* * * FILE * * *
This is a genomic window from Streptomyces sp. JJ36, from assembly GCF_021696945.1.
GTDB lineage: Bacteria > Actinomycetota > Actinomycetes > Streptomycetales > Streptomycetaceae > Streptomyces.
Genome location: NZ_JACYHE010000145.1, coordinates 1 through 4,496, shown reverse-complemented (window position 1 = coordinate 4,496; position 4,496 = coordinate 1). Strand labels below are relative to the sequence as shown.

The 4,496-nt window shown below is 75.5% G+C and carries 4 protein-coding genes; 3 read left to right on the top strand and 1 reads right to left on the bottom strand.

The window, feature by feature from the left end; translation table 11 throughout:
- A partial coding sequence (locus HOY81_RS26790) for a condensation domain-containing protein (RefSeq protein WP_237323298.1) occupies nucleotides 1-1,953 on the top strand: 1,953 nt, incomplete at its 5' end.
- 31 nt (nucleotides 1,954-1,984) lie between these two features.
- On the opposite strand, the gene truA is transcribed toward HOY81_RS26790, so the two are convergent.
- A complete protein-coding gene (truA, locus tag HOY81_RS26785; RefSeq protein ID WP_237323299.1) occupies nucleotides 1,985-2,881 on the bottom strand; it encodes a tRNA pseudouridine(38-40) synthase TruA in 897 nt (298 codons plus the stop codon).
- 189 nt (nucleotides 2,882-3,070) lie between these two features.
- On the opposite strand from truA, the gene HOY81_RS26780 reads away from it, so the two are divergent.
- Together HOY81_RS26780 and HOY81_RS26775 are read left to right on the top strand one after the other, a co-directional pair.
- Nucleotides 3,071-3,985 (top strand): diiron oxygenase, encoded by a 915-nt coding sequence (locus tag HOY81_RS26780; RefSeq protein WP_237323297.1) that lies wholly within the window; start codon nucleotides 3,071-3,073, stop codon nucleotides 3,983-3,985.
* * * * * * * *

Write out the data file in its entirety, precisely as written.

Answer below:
This is a genomic window from Streptomyces sp. JJ36, from assembly GCF_021696945.1.
GTDB lineage: Bacteria > Actinomycetota > Actinomycetes > Streptomycetales > Streptomycetaceae > Streptomyces.
Genome location: NZ_JACYHE010000145.1, coordinates 1 through 4,496, shown reverse-complemented (window position 1 = coordinate 4,496; position 4,496 = coordinate 1). Strand labels below are relative to the sequence as shown.

The 4,496-nt window shown below is 75.5% G+C and carries 4 protein-coding genes; 3 read left to right on the top strand and 1 reads right to left on the bottom strand.

The window, feature by feature from the left end; translation table 11 throughout:
- A partial coding sequence (locus HOY81_RS26790) for a condensation domain-containing protein (RefSeq protein WP_237323298.1) occupies nucleotides 1-1,953 on the top strand: 1,953 nt, incomplete at its 5' end.
- 31 nt (nucleotides 1,954-1,984) lie between these two features.
- On the opposite strand, the gene truA is transcribed toward HOY81_RS26790, so the two are convergent.
- A complete protein-coding gene (truA, locus tag HOY81_RS26785; RefSeq protein ID WP_237323299.1) occupies nucleotides 1,985-2,881 on the bottom strand; it encodes a tRNA pseudouridine(38-40) synthase TruA in 897 nt (298 codons plus the stop codon).
- 189 nt (nucleotides 2,882-3,070) lie between these two features.
- On the opposite strand from truA, the gene HOY81_RS26780 reads away from it, so the two are divergent.
- Together HOY81_RS26780 and HOY81_RS26775 are read left to right on the top strand one after the other, a co-directional pair.
- Nucleotides 3,071-3,985 (top strand): diiron oxygenase, encoded by a 915-nt coding sequence (locus tag HOY81_RS26780; RefSeq protein WP_237323297.1) that lies wholly within the window; start codon nucleotides 3,071-3,073, stop codon nucleotides 3,983-3,985.